Staying human

Share

I’ve had a very lucky life in many ways. But along with that I’ve lost a lot of people in my immediate family over the years – parents, aunts, cousins, grandparents – to untimely death. No great traumas. Traditional family illnesses mainly rather than accidents.

The thing I’ve learned through all of this is that we need to honour those we love and those who loved us by experiencing the pain and sadness.

We live in a time where one need not even suffer the full effects of the common cold. Take a few simple tablets and we can omit many of the nasty symptoms. The same goes for our emotions.

Instead of enduring, of going through the feelings of denial, anger, sadness and pain we can simply pop a pill or two. We can avoid the pain. We can reject the feelings that are natural and human.

But I think that by doing that we reject the love we knew before the loss. By accepting the pain we acknowledge the loss of the one we love. We acknowledge the fundamental nature of being human. We acknowledge that we are each here for a relatively short time. We acknowledge that our loved one existed and that their loss means something.

I take no shame in shedding a tear for those I love who are gone from me. I remember why they were special to me and I to them.

I celebrate their time here and the love we shared. That is all that matters in the end. It is part of staying human.

Share

Remembering Nan

Share

 

Today is my grandmother’s birthday. She passed away many years ago, but in so many ways she is with me everyday.

Until I was quite grown up she did not have any other name for me than ‘Nan’. But as I grew I learned that her name was Christina, named thus in honour of her Danish heritage.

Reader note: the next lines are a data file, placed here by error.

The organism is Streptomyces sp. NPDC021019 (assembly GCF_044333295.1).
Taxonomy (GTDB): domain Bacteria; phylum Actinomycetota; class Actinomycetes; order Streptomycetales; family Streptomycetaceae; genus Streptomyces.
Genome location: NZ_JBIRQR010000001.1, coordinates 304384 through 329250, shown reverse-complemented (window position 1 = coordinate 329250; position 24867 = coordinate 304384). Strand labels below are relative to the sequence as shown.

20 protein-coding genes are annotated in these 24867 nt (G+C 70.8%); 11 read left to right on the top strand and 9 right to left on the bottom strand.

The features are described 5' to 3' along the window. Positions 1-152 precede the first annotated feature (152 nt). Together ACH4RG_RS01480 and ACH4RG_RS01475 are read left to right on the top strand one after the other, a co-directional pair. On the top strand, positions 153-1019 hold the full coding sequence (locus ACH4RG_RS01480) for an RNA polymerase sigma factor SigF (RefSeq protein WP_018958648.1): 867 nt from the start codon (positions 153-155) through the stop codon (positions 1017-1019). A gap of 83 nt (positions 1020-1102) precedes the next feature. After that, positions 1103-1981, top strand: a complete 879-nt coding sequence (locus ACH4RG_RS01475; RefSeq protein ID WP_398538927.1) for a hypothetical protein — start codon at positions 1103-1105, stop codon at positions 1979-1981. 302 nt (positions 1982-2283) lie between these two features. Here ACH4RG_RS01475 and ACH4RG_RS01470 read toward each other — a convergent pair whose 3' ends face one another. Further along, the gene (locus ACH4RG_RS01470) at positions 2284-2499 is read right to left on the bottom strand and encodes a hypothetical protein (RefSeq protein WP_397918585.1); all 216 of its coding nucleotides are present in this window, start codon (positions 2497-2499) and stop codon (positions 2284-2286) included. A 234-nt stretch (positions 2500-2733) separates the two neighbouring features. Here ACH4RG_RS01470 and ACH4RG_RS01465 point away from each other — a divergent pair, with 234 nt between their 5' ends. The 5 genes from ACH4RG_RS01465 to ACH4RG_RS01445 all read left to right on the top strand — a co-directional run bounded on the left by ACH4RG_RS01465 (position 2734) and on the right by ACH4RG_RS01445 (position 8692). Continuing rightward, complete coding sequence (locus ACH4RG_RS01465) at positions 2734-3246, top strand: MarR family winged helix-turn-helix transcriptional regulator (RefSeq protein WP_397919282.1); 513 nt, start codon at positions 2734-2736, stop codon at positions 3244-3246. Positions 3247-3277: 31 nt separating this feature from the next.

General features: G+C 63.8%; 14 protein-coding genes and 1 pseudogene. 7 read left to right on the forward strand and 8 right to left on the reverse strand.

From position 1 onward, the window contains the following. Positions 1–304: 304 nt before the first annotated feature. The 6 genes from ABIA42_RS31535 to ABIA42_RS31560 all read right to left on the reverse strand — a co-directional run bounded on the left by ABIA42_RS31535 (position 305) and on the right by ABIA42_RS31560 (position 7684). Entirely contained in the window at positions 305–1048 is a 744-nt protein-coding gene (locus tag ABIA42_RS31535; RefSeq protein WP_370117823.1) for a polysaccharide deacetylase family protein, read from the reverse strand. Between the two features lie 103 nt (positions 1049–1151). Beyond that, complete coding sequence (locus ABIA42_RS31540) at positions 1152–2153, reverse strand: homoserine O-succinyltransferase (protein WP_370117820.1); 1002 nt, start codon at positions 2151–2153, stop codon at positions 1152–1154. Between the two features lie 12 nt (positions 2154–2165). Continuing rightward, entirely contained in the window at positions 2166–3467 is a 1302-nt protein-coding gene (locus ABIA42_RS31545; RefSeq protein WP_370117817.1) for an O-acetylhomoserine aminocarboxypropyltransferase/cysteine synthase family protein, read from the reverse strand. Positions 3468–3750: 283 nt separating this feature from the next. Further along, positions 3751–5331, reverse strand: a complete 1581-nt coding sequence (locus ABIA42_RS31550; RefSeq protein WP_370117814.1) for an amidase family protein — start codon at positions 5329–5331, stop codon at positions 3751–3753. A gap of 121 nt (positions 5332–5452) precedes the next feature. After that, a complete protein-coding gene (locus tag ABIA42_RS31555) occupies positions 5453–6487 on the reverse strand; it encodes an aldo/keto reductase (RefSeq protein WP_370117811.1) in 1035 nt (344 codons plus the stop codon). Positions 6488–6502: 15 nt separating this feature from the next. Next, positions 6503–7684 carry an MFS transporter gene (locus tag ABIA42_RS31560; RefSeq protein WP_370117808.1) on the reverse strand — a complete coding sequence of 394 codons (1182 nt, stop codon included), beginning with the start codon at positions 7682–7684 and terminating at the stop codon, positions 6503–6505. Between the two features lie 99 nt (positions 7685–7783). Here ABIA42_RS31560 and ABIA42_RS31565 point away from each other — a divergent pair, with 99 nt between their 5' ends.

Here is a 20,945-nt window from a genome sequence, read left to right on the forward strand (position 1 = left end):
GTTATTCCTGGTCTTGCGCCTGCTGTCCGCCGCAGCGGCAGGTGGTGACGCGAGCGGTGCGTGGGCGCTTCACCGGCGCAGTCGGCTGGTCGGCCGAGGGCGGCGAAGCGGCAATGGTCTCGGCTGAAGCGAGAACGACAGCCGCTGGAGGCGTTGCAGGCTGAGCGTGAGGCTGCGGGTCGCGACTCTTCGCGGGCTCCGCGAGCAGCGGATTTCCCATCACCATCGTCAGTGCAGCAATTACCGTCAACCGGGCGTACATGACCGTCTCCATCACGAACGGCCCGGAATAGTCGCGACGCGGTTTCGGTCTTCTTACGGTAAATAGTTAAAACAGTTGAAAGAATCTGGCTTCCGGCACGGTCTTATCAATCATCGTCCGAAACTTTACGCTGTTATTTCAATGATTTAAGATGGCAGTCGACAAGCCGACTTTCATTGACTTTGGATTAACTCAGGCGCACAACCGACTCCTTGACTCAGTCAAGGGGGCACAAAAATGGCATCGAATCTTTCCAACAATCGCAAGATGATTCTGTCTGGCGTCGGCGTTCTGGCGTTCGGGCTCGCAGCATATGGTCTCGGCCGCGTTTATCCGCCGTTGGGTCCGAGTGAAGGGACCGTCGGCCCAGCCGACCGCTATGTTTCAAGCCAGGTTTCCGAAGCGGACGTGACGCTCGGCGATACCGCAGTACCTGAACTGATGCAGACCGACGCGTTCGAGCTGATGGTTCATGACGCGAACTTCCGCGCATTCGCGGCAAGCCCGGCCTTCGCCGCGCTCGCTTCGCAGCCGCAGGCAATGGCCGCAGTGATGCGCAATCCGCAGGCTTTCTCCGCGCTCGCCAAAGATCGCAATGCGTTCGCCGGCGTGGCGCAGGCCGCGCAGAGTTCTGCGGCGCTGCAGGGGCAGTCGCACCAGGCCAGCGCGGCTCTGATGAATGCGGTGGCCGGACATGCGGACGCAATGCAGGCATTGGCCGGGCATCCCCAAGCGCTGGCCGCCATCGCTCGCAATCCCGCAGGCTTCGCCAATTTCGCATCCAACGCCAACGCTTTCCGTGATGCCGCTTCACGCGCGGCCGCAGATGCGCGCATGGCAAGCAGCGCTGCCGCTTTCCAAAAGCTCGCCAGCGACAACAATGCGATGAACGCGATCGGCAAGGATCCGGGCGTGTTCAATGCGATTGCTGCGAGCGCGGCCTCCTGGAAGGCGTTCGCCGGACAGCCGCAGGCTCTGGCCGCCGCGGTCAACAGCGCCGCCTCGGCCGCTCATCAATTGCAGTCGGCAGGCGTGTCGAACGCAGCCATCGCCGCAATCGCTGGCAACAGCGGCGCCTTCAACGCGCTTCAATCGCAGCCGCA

She was born in 1912 – the same year that the Titanic sank – and saw an amazing amount of change and hardship in her time.

Nan lived through two world wars and a depression, but she was always cheerful and focused. She had high standards and I learned early lessons about excellence from her.

Her generation was deprived of many material benefits. A smart woman, her education was truncated by the Great Depression and the need for every able bodied person in the family to work for the good of all.

In spite of that she read voraciously and, in later years, often took me to the library on her daily visits. Some of my earliest memories are of sitting on the floor in the children’s section of the public library in Waterloo reading books.

And I remember listening to her stories of visiting Rockdale library with her own grandmother. They would travel in her grandmother’s horse and carriage, and her grandmother wore button boots with a long dress.

Nan once told me how wonderful it was to her that she had gone from travelling in a horse and carriage like that to watching the moon landings. Her view was that she’d lived in an amazing century, and loved it that she had seen so much change and innovation. Her examples included: radio, cinema, TV, space travel, and air travel. She loved new ideas and gadgets and I’m sure would have been actively using social networking technologies like Facebook to keep in touch with people.

She lived a simple life, raising two children alone after the second world war, often working in jobs such as office cleaner and shop assistant. One of her favourite jobs was cleaning the studio & office of John Laws‘ (the well known radio personality) – he used to give her flowers on her birthday.

Nan was one of that generation robbed of so many opportunities by the Depression and World War II. As a result she amassed little financial wealth during her lifetime. But she was rich in love and affection. I owe her greatly for many of my achievements over the years. It is a great pity that she did not live long enough to see her grandchildren achieve remarkably well.

Recently I remembered that Nan always kept a string bag inside her handbag, & now I’ve resurrected this idea as part of my #livelocal efforts. Even now she still manages to inspire me in various ways.

Share